Gambling, for example, is a potent addiction affecting millions of Americans. Those who budget for limited gambling as an entertainment expense are different from those who gamble what they don’t have to lose. Thousands or hundreds of thousands of dollars gone overnight can severely prevent a good quality of life for most people. Houses, cars, families, credit card debt—the money could be used for just about anything else. Real gambling addiction can take expert resources beyond what a financial advisor can offer, but it’s always worth it to seek help and break the addiction.

The same goes for compulsive shopping. We live in a rapid all-you-can-eat-all-the-time world. Amazon has made it easier than ever to buy whatever you’d like whenever you’d like it. It’s safe to say that for those with a shopping addiction or a compulsive buying problem, navigating the world’s latest ecommerce tech has only made the process of breaking the habit that much harder. Even for those with casual money to spend, Amazon can prove far more alluring than we’d like.

How do we balance what we want with what we need? How do we know when a purchase is impulsive versus fun? There isn’t a mystical, universe-changing answer here. It all comes down to the numbers in our budget and our financial allocations.

The average person, however, simply doesn’t take the time to budget and keep to it. On the bright side, this is easier to solve than something like a gambling or a shopping addiction. But on the other hand, this can feel insanely hard to overcome. We’re not good at little changes and patience; it takes time to rectify and fix our finances properly. We like fast solutions that make it all go away while allowing us to keep living to our fun standards. Unfortunately, barring a sudden (and unlikely) financial windfall, the rest of us have to keep a budget and books.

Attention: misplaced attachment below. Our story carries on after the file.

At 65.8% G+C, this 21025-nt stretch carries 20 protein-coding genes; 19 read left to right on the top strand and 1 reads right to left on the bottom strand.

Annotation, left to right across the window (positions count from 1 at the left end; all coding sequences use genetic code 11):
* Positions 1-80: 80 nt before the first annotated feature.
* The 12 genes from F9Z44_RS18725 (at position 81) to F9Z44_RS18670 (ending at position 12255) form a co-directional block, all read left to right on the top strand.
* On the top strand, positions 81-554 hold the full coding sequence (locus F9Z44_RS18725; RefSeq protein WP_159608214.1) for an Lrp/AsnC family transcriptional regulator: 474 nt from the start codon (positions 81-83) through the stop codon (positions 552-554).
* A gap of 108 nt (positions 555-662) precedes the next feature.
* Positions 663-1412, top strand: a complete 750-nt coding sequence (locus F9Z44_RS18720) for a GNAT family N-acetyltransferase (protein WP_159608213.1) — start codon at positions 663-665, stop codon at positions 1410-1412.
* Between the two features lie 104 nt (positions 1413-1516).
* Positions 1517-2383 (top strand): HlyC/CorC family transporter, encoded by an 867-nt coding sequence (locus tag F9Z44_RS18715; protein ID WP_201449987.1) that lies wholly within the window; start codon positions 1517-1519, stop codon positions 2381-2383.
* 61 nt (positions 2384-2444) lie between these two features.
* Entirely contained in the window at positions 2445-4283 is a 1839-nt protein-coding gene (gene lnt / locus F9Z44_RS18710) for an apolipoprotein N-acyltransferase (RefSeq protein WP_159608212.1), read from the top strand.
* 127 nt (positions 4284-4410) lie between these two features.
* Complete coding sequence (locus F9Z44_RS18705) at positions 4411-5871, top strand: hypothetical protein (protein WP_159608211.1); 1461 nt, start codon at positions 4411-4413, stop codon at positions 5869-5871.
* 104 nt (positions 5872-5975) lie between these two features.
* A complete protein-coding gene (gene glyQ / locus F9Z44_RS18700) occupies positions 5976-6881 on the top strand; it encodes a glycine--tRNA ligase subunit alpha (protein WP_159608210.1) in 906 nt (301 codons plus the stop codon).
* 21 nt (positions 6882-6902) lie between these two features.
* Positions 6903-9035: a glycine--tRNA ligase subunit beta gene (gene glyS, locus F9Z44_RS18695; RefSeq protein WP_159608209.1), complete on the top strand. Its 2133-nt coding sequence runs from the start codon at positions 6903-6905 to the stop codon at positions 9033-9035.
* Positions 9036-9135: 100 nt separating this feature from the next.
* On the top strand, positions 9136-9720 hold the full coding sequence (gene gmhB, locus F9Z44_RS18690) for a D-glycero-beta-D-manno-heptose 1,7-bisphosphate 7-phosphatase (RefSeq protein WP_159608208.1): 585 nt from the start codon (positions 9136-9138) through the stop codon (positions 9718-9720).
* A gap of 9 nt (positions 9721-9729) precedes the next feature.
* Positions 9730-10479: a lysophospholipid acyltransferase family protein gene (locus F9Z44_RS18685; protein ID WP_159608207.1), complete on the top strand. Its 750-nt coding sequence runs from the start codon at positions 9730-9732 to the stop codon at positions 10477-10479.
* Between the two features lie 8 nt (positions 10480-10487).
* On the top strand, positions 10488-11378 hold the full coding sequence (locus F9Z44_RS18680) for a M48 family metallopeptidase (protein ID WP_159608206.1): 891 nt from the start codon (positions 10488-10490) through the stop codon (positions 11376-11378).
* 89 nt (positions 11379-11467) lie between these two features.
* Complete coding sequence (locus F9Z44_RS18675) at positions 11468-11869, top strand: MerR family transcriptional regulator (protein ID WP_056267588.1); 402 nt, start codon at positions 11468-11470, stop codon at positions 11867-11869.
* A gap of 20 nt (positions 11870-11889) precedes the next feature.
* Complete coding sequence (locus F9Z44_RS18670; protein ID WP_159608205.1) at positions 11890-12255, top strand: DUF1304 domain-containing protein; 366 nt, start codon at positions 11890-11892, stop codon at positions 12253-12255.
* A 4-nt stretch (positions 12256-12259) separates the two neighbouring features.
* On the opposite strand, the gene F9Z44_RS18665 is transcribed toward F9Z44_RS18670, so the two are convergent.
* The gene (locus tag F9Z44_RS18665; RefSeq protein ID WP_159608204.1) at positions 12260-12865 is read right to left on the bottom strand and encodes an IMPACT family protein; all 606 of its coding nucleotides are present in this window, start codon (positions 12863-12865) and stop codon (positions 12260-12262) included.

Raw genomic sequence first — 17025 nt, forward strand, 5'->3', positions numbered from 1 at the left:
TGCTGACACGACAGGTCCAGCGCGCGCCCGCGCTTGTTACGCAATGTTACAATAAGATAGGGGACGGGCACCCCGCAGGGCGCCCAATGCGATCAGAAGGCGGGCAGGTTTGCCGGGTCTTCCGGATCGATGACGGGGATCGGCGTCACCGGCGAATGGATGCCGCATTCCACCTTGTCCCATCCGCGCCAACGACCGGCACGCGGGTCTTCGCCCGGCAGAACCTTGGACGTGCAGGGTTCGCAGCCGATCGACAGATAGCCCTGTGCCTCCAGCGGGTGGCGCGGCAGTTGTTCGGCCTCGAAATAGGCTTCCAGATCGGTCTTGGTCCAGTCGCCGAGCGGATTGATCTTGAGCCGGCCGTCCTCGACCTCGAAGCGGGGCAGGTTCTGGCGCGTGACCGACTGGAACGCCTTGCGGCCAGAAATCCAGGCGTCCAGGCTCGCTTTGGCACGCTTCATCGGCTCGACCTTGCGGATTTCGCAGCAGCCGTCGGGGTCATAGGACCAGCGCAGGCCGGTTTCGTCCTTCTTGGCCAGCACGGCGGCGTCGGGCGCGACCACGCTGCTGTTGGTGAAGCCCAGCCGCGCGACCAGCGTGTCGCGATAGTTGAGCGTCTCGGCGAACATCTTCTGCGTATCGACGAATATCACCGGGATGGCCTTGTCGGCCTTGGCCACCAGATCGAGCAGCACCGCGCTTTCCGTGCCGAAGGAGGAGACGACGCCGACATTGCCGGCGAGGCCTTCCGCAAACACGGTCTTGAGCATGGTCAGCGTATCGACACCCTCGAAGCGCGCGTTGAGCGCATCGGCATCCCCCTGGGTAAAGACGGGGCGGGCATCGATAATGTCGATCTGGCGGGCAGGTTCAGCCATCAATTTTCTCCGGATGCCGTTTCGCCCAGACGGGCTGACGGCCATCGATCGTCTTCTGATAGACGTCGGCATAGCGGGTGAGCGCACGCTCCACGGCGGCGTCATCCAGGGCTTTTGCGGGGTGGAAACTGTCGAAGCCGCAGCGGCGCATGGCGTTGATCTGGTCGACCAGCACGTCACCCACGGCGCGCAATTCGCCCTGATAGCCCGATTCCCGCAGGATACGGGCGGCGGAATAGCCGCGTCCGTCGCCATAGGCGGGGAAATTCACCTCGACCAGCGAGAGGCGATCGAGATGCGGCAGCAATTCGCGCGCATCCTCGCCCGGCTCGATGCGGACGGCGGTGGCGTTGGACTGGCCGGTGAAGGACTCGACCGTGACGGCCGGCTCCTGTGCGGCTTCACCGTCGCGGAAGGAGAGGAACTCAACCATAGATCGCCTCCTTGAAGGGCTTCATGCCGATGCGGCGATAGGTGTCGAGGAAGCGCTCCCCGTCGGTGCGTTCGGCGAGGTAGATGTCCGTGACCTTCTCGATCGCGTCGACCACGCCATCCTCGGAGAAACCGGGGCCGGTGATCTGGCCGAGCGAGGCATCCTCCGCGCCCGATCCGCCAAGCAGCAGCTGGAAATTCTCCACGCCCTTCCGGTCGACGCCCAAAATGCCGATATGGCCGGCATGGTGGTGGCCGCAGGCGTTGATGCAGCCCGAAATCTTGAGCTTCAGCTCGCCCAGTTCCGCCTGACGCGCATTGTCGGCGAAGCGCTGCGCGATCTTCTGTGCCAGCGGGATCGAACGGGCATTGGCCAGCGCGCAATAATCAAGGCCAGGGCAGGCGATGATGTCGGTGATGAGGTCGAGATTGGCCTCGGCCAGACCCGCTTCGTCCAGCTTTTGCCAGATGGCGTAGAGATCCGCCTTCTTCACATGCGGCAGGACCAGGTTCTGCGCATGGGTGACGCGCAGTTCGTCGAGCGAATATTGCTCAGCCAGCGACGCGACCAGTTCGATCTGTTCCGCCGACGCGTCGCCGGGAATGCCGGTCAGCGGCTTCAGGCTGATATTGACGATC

Budgeting, if you’ve never done it before, will be mind-blowingly hard at first. I’ve discussed on this blog before how to best handle it, but it bears repeating that it truly can change your life. Besides paying down your debt, budgets also help you save for retirement, build a college fund for your kids, plan for new investments like a house or a car, and most importantly, give you peace of mind and some financial security for leaner times.

A surprising amount of psychology goes into our understanding of portfolios and balancing risk versus reward. It can feel a little bit like gambling to make investments in the stock market, for instance; there can be a high or a thrill to making monetary choices that might prove very successful. For others who are much more risk-averse, even the notion of investing money is repellant. We’ve all seen the stories of money lost, wasteful management, the 2008 crisis, and any other number of drawbacks.